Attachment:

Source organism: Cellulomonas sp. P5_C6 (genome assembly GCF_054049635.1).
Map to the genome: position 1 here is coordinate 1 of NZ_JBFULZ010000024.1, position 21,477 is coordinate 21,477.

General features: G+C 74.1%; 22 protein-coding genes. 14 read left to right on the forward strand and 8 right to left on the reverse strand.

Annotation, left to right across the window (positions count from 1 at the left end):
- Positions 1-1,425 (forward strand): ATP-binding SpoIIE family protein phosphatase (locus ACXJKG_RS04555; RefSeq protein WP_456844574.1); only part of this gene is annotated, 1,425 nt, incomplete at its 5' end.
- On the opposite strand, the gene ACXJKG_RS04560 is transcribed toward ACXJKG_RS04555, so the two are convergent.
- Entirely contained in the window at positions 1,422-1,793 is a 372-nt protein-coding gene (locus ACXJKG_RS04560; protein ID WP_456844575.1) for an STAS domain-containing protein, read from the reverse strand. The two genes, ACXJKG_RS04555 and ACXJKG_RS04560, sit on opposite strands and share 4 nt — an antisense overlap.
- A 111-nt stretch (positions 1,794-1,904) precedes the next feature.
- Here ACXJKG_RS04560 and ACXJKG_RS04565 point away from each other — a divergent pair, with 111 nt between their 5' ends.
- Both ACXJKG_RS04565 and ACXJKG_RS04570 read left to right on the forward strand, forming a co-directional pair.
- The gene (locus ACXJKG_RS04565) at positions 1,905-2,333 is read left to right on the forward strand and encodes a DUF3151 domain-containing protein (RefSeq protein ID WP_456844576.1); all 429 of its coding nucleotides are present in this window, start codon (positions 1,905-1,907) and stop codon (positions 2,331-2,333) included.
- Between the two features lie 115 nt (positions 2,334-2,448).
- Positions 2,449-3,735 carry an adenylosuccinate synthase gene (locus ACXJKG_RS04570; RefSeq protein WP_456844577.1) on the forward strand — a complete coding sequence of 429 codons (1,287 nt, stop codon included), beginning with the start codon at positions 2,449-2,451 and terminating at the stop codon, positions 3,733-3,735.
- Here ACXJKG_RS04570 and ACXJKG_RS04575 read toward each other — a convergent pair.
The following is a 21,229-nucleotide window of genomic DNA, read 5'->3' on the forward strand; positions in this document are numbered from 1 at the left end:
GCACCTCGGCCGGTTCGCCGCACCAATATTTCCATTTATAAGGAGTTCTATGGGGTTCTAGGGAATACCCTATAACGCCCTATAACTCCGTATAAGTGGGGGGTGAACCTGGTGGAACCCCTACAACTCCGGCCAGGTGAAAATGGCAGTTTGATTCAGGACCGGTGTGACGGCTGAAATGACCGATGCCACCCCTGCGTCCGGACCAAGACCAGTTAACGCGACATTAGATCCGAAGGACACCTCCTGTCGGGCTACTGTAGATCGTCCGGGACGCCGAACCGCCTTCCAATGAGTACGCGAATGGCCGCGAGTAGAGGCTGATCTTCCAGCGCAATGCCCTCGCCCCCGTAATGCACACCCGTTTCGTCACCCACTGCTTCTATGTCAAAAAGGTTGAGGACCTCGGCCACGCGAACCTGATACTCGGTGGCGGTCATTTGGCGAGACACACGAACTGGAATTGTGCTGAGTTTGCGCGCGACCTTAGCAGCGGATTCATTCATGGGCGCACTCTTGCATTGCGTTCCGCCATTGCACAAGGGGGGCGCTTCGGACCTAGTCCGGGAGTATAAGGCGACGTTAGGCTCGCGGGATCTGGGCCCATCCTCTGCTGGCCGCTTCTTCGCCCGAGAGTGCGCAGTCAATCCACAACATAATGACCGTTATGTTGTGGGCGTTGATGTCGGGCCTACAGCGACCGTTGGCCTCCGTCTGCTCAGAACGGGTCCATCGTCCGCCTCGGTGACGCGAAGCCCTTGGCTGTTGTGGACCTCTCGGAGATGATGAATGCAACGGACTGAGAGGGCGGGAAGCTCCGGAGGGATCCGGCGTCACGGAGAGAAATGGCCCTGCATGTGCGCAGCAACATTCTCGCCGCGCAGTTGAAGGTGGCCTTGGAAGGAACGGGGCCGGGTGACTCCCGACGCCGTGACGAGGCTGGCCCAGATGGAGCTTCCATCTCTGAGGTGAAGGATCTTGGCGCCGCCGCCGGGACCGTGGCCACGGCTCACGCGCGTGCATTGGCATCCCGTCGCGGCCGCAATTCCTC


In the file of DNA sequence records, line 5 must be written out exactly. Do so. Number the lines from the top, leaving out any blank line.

- Positions 1-1,425 (forward strand): ATP-binding SpoIIE family protein phosphatase (locus ACXJKG_RS04555; RefSeq protein WP_456844574.1); only part of this gene is annotated, 1,425 nt, incomplete at its 5' end.